With nearly sixty percent of American adults now taking prescription medications--from antidepressants to cholesterol treatments--there is growing concern about how many drugs are flowing through wastewater treatment facilities and into rivers and lakes. Research confirms that pharmaceutical pollution can cause damage to fish and other ecological problems--and may pose risks to human health too.

... Read more »

  • September 2, 2016
  • 11:48 AM
  • 233 views

The Search for (Extra)Terrestrial Signals

by Rita dos Santos Silva in United Academics

What exactly are SETI signals?... Read more »

  • September 2, 2016
  • 12:25 AM
  • 29 views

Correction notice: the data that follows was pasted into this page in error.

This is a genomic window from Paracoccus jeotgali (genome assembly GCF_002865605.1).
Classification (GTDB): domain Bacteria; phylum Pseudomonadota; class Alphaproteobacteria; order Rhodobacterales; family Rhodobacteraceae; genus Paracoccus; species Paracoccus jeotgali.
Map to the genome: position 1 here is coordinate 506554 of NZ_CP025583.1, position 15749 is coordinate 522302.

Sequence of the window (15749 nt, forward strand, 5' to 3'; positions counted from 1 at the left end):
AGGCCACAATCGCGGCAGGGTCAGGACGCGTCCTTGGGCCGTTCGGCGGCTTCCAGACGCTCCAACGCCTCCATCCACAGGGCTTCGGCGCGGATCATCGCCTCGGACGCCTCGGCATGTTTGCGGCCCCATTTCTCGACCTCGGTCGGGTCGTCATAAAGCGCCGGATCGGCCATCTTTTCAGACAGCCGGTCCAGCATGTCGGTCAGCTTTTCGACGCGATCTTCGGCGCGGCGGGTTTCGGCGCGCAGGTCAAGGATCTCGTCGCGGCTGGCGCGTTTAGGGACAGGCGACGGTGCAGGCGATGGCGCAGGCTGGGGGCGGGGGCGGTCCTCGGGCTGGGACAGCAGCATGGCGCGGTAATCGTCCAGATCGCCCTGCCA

Greenland caves will reveal pre-ice sheet climate

by TakFurTheKaffe in Tak Fur The Kaffe

Some of the most remote caves on Earth will reveal secrets of Greenland’s climate that pre-date the ice sheet. Preliminary results are look exciting.... Read more »

Gina Moseley, R. Lawrence Edwards, Hai Cheng, Yanbin Lu, & Christoph Spoetl. (2016) Northeast Greenland Caves Project: first results from a speleothem-derived record of climate change for the Arctic. Geophysical Research Abstracts EGU General Assembly 2016, held 17-22 April, 2016 in Vienna Austria, p.11152. info:other/2016EGUGA.1811152M

  • August 28, 2016
  • 10:15 AM
  • 204 views

Rainbow Research: It’s a field!

by vitul in Think, Ask and Resolve

Recently published in a peer-reviewed scientific journal, scientists have revisited the field of rainbow research and all the possible applications it provides.... Read more »

  • August 19, 2016
  • 03:34 PM